Fitness Fun & Facts: The Importance of Optimal Breathing

Every breath you take

Your breathing patterns affect numerous functions in your body. At the same time, how your body functions can also affect your breathing patterns.

Several studies have been done to demonstrate how dysfunctional breathing patterns can affect postural stabilization, increased exhalation of CO2 which can elevate the body’s blood pH, as well as lead to various muscle imbalances. They can also cause muscle tension, reduced motor control, muscle spasms, and increased pain sensitization.  Additionally, quick breathing affects body chemistry such as changes in magnesium, calcium, and potassium which can affect motor control mechanisms involved with core (muscles between the shoulders and the hips) function. 

Common Signs of Dysfunctional Breathing

First thing is to determine whether you are breathing optimally. Some common signs of dysfunctional breathing include (but are not limited to):

  • lifting your chest when you start a breath – when you inhale do you lift your chest first?
  • not expanding your rib cage laterally (like inflating a balloon) – place your hands on your lower ribs, when you breathe does your trunk widen when you inhale? Ideally your hands should move apart from each other about 1 1/2 – 2 inches.
  • mouth breathing (this is noticeable) – note if you breathe a lot from your mouth. This can also cause dehydration.
  • elevating shoulders when inhaling – do your shoulders rise when you inhale (similar to lifting your chest)?
  • frequent sighing – often a result of short quick breaths.
  • breathing rate of 12 – 14 times per minute when at rest – how many breaths do you take per minute? It should take about 10 seconds to inhale and exhale, resulting in a resting breath rate of 6 – 8 breaths per minute. Most of us breathe at least 10 – 14 breaths per minute which is not optimal.
  • check which moves first – place your right hand on your upper chest and your left hand on your lower abdomen. Which way does the hand on your chest move? It should move slightly forward and the abdomen should expand.
  • forward head posture – also can be caused by tension which can be caused by dysfunctional breathing – a domino effect.

Diaphragmatic Breathing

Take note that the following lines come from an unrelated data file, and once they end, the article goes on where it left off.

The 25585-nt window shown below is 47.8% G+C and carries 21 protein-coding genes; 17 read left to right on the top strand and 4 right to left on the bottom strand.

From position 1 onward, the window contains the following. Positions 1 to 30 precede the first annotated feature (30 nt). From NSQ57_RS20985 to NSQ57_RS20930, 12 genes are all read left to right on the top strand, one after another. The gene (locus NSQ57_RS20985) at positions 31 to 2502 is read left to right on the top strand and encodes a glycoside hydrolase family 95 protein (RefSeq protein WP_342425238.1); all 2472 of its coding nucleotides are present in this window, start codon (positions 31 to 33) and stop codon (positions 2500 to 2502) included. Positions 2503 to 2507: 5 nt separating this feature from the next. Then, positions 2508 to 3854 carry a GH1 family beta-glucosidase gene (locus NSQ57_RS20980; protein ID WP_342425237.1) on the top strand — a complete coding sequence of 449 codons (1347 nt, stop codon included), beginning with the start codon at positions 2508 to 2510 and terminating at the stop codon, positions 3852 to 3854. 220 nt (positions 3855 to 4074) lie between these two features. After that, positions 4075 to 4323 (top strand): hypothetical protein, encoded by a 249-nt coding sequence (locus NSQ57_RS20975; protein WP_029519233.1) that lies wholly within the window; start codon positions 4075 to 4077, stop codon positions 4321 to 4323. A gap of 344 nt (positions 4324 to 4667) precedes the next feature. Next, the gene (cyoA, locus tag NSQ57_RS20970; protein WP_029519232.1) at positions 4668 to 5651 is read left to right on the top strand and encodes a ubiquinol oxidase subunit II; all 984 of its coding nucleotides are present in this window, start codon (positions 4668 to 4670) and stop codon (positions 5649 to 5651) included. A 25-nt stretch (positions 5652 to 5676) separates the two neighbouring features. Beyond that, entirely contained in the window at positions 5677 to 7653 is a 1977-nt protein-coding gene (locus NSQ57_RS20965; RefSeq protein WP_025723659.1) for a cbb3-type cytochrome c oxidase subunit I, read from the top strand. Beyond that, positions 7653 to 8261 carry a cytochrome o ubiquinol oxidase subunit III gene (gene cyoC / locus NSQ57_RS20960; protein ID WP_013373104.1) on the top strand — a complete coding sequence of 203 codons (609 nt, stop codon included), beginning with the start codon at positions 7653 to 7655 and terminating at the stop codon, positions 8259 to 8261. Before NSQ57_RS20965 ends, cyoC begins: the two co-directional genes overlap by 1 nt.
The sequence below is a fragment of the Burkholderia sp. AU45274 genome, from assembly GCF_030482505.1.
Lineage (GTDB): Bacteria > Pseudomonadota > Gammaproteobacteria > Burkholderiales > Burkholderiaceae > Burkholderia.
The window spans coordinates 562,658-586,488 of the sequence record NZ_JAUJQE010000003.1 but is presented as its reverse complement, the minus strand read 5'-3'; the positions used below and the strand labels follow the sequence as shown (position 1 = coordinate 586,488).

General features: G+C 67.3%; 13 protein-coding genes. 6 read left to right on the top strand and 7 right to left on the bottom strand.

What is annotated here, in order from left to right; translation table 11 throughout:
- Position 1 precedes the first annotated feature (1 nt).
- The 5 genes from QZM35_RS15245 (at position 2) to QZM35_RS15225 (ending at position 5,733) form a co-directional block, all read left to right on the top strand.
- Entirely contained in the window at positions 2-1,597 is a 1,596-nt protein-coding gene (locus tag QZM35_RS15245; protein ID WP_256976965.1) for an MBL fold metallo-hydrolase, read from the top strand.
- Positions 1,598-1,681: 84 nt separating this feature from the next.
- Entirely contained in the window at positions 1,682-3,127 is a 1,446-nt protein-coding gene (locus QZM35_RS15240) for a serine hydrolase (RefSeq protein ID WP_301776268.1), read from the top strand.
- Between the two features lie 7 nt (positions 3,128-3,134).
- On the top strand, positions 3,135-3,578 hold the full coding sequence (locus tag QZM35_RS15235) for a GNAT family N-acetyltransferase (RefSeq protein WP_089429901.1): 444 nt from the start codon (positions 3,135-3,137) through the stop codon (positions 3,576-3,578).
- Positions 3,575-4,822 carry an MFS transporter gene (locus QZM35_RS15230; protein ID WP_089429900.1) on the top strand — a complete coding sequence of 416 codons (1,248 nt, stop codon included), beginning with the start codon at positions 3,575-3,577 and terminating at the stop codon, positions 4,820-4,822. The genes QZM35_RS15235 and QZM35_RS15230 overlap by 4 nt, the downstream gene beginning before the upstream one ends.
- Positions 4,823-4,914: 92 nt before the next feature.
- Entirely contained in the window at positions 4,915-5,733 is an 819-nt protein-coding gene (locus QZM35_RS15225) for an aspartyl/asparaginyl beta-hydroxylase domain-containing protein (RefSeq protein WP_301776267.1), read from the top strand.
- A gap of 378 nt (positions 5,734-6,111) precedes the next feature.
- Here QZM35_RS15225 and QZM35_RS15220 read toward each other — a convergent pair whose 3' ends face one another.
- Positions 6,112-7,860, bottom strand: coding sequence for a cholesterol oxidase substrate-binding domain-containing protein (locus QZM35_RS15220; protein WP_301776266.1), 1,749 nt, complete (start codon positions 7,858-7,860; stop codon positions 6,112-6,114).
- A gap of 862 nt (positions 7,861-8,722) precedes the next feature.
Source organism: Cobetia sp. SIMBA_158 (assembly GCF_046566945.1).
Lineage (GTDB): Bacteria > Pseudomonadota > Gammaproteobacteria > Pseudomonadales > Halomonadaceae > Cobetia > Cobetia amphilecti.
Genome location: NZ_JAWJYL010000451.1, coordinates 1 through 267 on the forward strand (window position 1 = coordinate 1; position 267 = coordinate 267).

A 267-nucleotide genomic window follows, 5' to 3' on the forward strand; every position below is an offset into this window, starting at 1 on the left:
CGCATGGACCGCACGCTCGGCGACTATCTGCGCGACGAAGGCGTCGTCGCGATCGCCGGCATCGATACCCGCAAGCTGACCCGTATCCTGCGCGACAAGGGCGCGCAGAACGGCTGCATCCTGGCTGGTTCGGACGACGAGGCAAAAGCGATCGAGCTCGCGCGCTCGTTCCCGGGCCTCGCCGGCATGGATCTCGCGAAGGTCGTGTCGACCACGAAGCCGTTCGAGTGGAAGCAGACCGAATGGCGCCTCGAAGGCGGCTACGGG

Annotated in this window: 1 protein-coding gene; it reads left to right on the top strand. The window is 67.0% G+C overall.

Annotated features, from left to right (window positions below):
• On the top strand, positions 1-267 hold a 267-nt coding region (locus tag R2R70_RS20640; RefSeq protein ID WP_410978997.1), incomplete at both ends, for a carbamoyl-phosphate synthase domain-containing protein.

Good News

The good news is that you can retrain your breathing patterns to improve body function. Performing the following exercise regularly optimizes your breathing patterns overtime to the point where you don’t even think about it.

Nose breathe and count

First of all, practice breathing through your nose ALL OF THE TIME. Your nose has some level of filtering and also minimizes the loss of moisture. 

Don’t think you can do it because you are stuffed up all of the time? Practice nose breathing anyway because it will help you breathe clearly over time!

Secondly, controlling how fast you breathe is one of the best ways to retrain your breathing pattern.  This can be done by breathing in through the nose and out slowly through the nose  (or alternatively, breathing out through pursed lips).

Try this:

  1. Sit up straight in a chair, chin slightly tucked such that the back of your head is inline with your spine.
  2. Inhale through your nose slowly to a count of 3 and pause for count of 2.
  3. Exhale through your nose or pursed lips (as if blowing a candle slowly so as not to blow it out) to a count of 5.
  4. Pause for count of 2 exhaled and repeat.

Try this exercise twice daily for 30 reps. It helps you breath slower, improves CO2 levels, and over time can improve overall body function.


  • Shoulders should be level throughout the reps
  • Breathe from the abdomen – place your hand on your stomach to feel your lower abdomen expanding.
  • Chest should not rise.
  • Control the speed of your inhale and exhale.

As usual, if you have questions, please contact me!

Nelson N. Diaphragmatic Breathing: The Foundation of Core Stability. Strength and Conditioning Journal Vol. 34 No. 5: 34-40, October 2012